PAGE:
Probably fewer than 5 percent of homeowners I spoke with supported smaller lot sizes, more duplexes, triplexes, town homes, or small condo or apartment buildings in their neighborhood.
I STRONGLY disagree with Rick Mohler’s recent Op-Ed, [“Seattle neighborhoods need to embrace land-use changes,” Opinion, June, 20]. There were a couple of things about his views on single-family neighborhoods that were of real concern to me, and should be of concern to others, too.
First, Mohler presented complex issues as one-liners with one-line responses as solutions. For instance, the many concerns associated with “increased land-use flexibility in single-family neighborhoods” were dismissed by simply stating that “the same concerns were voiced in Vancouver, B.C., but none of those concerns have come to fruition.”
My initial response to such a statement has to be: What were the concerns and who said they didn’t come to fruition? Documented, actual proof instead of simple, one-sentence dismissals are what I expect from the academic community. Unfortunately, overly simple, one-sentence dismissals to complex housing problems are what I expect from politicians. I know because I am one, and I have heard rhetoric like that for too long.
However, my real concern is with the points raised by Mohler that deal with adding more density to single-family neighborhoods. It’s as if the dreams of the people living in those single-family neighborhoods were not only dismissed, they weren’t even considered.
Aren’t their dreams just as important as some urbanist’s?
It seems no one ever talks about the expectations of people living in single-family neighborhoods, whether they own the home or rent. Last year, I spent a long, three-day weekend walking, talking and listening to the housing dreams of people living in a couple of Tukwila’s single-family neighborhoods. Tukwila has the most diverse population in the region — possibly one of the most diverse in the entire nation. So I listened to citizens from a variety of faiths, racial and cultural backgrounds, income levels, ages, family situations, in both rental and owner-occupied homes.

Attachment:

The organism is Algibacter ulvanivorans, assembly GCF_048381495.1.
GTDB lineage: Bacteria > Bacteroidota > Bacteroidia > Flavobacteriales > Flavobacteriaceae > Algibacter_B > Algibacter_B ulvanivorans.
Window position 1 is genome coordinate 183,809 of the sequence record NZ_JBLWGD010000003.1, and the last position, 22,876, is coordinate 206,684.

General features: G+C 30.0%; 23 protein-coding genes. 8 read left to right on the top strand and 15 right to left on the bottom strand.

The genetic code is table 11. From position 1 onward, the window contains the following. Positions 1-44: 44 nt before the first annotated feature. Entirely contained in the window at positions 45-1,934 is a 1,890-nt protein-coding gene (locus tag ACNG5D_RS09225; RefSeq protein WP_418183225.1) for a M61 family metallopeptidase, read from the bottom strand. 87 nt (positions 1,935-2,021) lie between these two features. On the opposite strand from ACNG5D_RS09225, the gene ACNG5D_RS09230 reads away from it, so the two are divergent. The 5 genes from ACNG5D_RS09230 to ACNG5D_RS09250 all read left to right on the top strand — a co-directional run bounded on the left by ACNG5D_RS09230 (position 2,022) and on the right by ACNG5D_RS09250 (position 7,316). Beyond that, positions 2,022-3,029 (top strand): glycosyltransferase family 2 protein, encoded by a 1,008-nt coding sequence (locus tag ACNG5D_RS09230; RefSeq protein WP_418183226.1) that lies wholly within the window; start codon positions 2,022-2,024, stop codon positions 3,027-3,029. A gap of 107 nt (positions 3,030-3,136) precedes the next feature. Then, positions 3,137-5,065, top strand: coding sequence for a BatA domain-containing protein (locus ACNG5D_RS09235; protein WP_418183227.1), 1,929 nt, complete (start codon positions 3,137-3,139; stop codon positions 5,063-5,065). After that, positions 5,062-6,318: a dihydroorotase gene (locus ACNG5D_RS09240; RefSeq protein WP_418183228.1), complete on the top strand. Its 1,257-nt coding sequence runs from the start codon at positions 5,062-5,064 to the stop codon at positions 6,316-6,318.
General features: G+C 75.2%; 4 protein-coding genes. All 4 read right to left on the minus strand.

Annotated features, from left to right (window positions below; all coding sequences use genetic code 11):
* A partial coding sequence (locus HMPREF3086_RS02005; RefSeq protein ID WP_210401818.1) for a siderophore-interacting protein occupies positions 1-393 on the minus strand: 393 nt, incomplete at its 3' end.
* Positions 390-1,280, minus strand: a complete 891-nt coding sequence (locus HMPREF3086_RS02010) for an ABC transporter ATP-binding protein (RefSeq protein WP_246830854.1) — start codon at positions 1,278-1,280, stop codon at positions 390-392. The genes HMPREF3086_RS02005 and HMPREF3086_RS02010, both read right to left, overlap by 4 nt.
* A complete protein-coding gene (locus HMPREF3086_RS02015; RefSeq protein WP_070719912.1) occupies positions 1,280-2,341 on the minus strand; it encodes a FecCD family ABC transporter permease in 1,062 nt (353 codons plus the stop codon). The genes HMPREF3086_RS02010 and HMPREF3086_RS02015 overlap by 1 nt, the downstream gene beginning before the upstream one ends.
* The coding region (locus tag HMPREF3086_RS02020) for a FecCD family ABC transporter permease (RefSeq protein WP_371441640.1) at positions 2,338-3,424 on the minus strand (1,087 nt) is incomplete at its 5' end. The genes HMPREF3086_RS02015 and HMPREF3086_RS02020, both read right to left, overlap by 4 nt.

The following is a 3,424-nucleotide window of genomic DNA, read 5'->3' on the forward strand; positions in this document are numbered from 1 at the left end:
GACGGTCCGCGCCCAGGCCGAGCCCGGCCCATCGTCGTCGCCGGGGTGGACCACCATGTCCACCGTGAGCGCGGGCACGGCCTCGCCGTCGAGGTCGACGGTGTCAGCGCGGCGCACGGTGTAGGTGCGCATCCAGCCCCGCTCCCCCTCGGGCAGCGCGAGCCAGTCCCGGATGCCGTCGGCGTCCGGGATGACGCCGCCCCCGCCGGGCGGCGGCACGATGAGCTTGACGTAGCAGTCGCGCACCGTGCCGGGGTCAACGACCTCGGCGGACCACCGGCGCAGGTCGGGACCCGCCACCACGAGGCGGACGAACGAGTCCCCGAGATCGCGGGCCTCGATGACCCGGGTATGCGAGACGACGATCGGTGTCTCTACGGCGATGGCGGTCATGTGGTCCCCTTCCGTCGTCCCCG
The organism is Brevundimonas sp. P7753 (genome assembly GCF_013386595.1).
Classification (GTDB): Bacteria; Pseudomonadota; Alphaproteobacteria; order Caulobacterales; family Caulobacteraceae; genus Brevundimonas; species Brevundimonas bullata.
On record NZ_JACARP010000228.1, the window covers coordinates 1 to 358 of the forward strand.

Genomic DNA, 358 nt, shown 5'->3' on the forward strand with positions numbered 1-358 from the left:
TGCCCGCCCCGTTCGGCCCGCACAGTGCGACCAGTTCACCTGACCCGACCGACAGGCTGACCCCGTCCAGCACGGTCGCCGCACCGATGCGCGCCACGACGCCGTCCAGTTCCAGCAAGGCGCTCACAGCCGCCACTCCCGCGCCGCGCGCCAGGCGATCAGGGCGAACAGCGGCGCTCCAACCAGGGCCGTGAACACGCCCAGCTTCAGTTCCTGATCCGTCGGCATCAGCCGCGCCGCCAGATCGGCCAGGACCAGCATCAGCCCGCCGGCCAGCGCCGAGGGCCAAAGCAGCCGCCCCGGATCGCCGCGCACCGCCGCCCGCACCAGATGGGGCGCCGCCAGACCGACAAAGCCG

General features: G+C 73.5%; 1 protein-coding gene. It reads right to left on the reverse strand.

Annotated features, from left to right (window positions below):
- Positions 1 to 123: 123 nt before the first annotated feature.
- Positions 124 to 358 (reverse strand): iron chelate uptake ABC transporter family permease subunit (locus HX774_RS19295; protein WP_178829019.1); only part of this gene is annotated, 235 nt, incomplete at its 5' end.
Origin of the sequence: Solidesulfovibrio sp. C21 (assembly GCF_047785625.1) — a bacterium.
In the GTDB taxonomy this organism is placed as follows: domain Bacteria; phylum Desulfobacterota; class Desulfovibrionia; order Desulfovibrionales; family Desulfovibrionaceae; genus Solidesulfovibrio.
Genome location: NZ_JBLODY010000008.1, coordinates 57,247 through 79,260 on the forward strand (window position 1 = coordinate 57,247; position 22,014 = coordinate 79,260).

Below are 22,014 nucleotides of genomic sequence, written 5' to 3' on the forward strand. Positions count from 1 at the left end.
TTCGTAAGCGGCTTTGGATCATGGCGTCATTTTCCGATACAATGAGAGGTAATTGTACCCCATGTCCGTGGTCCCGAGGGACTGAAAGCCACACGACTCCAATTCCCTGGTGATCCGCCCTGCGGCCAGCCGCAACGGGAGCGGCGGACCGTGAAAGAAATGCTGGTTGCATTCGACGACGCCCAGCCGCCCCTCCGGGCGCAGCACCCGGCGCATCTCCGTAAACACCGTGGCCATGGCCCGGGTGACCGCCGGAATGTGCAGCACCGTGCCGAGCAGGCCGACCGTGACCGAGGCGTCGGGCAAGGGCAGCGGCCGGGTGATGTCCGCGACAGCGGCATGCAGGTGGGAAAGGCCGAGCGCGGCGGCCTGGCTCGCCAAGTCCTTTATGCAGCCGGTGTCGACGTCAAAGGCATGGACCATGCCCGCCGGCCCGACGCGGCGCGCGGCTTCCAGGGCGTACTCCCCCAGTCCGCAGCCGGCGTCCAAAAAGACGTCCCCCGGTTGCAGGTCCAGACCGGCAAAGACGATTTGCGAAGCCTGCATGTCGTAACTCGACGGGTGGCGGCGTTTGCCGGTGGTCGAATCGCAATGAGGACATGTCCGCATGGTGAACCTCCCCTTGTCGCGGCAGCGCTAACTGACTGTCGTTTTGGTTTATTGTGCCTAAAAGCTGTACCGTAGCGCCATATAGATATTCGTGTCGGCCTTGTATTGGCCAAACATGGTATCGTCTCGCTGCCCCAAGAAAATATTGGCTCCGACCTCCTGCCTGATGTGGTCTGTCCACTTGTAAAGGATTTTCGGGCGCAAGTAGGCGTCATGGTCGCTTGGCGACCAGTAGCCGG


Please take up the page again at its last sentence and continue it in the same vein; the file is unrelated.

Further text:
What I learned was virtually no one — probably fewer than 5 percent of those I spoke with — were supportive of smaller lot sizes, duplexes, triplexes, town homes, or small condo or apartment buildings on their streets or in their neighborhoods. And it didn’t matter whether they self-identified as Christian, Buddhist, Muslim, atheist, black, white, Hispanic, Asian — you name it.
They had chosen to live in a single-family-housing neighborhood and did not want their neighborhoods to change. Not having to share a roof or a wall or a yard with another family, however you choose to define family, mattered a lot to the citizens I talked with. They didn’t worry if the lot across the street from them had someone from a different race, culture or religion. But they definitely did care if the lot had something other than a single-family home on it.
Having a home with your roof, your walls, your yard where you can plant flowers, vegetables or rocks, if you so choose, does matter. What’s more, having people next door and across the street who value that freedom also matters. It’s a dream, maybe not the American dream for everyone, but it sure is the dream for a lot of Americans. And those Americans choose to live in single-family neighborhoods — or dream of living in one.
To officially consider killing dreams by changing land-use regulations without including the dreamers is risky, especially for elected officials — as it should be.
Finally, several citizens wanted to know if such changes were being considered in communities such as Mercer Island, Medina, Broadmoor or Clyde Hill. And if not, why not? Do dreams matter more in wealthier neighborhoods?
The views I’ve shared here are mine and not necessarily shared by other elected officials. But maybe they should start to worry about them.